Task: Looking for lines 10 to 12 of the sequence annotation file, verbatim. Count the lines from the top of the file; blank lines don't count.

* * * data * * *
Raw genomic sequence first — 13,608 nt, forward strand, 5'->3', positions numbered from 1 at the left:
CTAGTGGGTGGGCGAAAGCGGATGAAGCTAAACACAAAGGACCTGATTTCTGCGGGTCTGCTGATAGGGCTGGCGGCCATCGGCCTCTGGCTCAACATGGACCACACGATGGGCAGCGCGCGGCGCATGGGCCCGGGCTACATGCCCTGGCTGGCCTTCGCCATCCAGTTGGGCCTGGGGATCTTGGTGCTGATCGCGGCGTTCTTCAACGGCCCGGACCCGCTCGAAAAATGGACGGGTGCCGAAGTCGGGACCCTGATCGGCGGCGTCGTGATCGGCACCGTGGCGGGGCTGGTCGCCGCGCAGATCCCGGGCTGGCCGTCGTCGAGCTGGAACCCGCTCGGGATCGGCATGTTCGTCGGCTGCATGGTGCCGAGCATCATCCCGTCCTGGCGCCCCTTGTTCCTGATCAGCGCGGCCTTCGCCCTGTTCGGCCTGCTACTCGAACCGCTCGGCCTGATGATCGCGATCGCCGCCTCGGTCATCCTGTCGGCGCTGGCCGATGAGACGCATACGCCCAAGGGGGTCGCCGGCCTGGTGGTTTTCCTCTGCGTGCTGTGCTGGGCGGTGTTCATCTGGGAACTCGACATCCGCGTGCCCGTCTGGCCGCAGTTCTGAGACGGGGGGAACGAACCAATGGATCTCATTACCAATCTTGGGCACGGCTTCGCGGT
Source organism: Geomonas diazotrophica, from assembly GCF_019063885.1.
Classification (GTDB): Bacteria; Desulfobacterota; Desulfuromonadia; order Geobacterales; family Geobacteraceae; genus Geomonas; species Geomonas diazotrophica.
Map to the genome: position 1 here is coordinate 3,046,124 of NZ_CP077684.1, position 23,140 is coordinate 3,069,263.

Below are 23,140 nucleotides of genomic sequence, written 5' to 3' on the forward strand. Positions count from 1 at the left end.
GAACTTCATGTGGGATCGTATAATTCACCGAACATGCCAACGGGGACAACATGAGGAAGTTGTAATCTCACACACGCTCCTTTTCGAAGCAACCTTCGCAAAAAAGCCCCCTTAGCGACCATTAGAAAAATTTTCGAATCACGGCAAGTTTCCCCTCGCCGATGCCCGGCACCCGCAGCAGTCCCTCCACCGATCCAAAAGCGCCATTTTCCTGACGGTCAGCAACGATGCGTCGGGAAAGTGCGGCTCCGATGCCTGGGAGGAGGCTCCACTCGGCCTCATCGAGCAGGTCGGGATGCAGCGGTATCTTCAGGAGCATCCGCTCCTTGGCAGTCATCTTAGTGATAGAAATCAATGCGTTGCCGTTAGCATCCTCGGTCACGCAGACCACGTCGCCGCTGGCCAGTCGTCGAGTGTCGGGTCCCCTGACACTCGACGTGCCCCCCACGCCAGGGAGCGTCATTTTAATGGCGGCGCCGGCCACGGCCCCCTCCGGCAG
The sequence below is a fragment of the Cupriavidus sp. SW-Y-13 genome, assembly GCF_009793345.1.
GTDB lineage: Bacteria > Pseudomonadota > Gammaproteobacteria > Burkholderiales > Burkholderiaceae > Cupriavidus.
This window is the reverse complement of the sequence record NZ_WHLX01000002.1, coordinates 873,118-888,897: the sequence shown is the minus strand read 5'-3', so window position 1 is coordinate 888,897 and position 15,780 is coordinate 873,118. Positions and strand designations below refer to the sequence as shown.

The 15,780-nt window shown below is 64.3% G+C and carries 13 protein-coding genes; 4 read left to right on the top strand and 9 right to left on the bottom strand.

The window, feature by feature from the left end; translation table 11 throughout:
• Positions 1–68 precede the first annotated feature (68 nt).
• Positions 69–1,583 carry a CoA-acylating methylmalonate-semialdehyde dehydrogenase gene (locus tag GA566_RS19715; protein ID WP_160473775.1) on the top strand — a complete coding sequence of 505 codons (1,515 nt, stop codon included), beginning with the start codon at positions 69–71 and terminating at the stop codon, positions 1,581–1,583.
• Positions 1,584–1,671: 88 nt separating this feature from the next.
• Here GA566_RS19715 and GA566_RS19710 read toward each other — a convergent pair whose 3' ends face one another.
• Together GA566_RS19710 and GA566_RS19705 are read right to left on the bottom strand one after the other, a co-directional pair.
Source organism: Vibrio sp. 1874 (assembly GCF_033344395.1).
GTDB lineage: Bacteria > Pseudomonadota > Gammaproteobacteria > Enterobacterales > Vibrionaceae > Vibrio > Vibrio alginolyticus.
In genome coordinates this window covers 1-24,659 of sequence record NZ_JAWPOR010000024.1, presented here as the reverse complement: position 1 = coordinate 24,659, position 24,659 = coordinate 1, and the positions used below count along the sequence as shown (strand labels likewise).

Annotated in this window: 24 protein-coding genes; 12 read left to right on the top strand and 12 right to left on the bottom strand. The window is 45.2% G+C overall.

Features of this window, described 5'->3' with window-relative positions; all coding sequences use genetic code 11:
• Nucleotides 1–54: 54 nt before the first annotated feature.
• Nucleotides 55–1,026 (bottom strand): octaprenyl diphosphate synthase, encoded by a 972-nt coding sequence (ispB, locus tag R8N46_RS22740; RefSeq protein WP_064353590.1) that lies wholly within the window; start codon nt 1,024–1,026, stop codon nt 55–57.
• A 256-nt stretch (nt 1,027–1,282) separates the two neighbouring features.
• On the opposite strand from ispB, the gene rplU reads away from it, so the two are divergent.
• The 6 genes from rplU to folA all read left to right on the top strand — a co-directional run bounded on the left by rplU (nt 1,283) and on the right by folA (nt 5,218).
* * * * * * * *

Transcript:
This window is the reverse complement of the sequence record NZ_WHLX01000002.1, coordinates 873,118-888,897: the sequence shown is the minus strand read 5'-3', so window position 1 is coordinate 888,897 and position 15,780 is coordinate 873,118. Positions and strand designations below refer to the sequence as shown.

The 15,780-nt window shown below is 64.3% G+C and carries 13 protein-coding genes; 4 read left to right on the top strand and 9 right to left on the bottom strand.

The window, feature by feature from the left end; translation table 11 throughout: